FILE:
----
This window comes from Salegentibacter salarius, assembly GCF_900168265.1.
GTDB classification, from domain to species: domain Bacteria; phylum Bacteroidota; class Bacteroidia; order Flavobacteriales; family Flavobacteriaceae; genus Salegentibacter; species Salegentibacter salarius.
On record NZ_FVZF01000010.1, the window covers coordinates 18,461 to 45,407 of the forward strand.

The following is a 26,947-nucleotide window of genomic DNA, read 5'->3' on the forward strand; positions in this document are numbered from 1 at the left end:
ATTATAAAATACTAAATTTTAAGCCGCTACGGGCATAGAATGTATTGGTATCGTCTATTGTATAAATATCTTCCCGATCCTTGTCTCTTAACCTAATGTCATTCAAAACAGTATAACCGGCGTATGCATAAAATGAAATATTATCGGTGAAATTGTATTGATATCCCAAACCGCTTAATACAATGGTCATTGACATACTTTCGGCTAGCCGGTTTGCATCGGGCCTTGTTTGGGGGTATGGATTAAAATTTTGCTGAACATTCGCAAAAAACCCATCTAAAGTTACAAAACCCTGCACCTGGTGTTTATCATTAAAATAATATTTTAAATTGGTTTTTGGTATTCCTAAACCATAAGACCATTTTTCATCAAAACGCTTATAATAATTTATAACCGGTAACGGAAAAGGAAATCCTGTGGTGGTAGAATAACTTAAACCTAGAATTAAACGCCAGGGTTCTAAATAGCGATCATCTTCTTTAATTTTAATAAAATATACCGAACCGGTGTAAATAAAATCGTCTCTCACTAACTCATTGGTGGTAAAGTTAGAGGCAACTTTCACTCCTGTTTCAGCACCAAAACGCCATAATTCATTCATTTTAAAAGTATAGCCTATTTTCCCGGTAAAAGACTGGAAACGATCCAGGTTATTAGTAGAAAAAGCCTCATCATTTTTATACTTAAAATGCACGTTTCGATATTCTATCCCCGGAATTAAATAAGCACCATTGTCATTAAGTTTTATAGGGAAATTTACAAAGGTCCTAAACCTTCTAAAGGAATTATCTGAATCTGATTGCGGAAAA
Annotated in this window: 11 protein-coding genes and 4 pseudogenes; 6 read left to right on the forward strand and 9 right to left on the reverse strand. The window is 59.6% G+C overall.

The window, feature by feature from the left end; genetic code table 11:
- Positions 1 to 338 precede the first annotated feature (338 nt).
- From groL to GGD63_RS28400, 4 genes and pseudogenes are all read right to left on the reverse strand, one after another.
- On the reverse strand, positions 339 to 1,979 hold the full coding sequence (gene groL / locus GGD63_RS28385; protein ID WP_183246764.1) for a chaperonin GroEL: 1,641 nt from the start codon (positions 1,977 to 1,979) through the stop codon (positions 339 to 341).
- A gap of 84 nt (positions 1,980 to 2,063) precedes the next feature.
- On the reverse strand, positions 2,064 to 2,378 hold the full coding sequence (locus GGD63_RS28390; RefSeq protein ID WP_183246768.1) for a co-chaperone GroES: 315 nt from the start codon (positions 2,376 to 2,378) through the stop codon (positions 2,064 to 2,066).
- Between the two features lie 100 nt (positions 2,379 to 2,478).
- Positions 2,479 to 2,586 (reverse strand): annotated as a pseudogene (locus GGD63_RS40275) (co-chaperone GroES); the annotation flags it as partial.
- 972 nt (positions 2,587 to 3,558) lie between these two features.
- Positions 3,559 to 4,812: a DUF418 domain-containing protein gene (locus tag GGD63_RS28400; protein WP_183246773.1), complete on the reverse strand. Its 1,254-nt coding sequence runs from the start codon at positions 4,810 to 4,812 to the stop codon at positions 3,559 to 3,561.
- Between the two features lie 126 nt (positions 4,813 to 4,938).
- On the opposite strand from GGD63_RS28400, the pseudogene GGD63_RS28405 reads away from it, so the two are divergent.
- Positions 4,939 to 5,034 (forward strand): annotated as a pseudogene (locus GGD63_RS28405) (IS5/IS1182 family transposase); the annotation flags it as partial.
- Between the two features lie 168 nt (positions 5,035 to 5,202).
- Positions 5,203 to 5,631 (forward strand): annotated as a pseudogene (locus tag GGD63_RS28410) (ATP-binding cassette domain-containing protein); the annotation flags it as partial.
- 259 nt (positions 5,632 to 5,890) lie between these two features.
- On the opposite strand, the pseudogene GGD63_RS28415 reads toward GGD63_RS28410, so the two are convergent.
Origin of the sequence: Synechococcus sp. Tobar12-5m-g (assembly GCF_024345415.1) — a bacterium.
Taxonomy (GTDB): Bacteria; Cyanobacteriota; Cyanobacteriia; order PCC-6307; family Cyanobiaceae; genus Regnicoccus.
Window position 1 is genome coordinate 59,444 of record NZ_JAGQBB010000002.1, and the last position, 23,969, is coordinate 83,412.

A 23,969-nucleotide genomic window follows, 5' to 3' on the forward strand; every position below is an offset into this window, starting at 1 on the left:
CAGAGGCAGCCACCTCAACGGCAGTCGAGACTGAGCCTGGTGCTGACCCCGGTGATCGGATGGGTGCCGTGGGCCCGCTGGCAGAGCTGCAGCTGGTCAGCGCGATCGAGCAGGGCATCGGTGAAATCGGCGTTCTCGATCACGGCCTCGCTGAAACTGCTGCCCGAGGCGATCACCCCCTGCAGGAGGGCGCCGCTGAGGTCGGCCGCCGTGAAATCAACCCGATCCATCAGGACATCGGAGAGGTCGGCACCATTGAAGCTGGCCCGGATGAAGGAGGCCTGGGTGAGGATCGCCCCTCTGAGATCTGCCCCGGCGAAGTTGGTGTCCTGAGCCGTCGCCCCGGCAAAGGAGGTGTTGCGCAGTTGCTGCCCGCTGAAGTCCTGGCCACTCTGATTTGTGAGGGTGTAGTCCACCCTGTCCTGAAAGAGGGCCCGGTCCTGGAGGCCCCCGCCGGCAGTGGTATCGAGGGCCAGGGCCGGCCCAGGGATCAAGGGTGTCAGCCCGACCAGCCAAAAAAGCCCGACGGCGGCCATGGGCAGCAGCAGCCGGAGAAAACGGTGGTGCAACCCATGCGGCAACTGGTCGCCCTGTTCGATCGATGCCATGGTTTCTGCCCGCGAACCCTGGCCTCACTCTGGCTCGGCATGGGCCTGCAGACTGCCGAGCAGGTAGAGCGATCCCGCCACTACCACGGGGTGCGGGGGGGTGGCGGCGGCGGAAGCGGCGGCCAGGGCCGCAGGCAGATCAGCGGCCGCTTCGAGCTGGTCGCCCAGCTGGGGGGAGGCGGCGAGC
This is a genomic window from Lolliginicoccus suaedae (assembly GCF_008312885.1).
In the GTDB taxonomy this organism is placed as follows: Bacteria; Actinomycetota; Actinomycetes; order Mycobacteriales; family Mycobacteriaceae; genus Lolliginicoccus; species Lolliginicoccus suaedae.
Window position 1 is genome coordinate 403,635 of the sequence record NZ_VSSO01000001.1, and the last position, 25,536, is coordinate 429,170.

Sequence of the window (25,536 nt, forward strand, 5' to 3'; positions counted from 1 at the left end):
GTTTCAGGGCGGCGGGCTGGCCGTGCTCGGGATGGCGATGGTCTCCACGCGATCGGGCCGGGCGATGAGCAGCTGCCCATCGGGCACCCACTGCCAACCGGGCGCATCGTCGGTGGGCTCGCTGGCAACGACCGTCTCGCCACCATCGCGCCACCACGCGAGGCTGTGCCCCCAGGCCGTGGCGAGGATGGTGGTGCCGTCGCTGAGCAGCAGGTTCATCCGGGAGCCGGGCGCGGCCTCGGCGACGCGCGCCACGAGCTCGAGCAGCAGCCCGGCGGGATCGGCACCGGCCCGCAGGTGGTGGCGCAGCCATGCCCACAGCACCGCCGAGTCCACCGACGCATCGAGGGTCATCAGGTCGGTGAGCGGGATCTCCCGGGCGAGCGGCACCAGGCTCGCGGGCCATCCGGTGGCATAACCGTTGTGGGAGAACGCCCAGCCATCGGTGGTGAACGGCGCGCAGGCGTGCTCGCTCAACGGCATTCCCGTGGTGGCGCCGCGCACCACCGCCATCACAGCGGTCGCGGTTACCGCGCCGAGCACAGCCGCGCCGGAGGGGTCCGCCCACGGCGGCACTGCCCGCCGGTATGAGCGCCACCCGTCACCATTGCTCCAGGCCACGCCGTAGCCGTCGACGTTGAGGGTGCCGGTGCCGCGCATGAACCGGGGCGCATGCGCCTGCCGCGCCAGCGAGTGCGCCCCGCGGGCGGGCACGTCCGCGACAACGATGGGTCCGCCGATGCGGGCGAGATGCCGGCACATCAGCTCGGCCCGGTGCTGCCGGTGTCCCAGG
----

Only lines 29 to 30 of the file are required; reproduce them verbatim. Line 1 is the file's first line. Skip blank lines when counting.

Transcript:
This is a genomic window from Lolliginicoccus suaedae (assembly GCF_008312885.1).
In the GTDB taxonomy this organism is placed as follows: Bacteria; Actinomycetota; Actinomycetes; order Mycobacteriales; family Mycobacteriaceae; genus Lolliginicoccus; species Lolliginicoccus suaedae.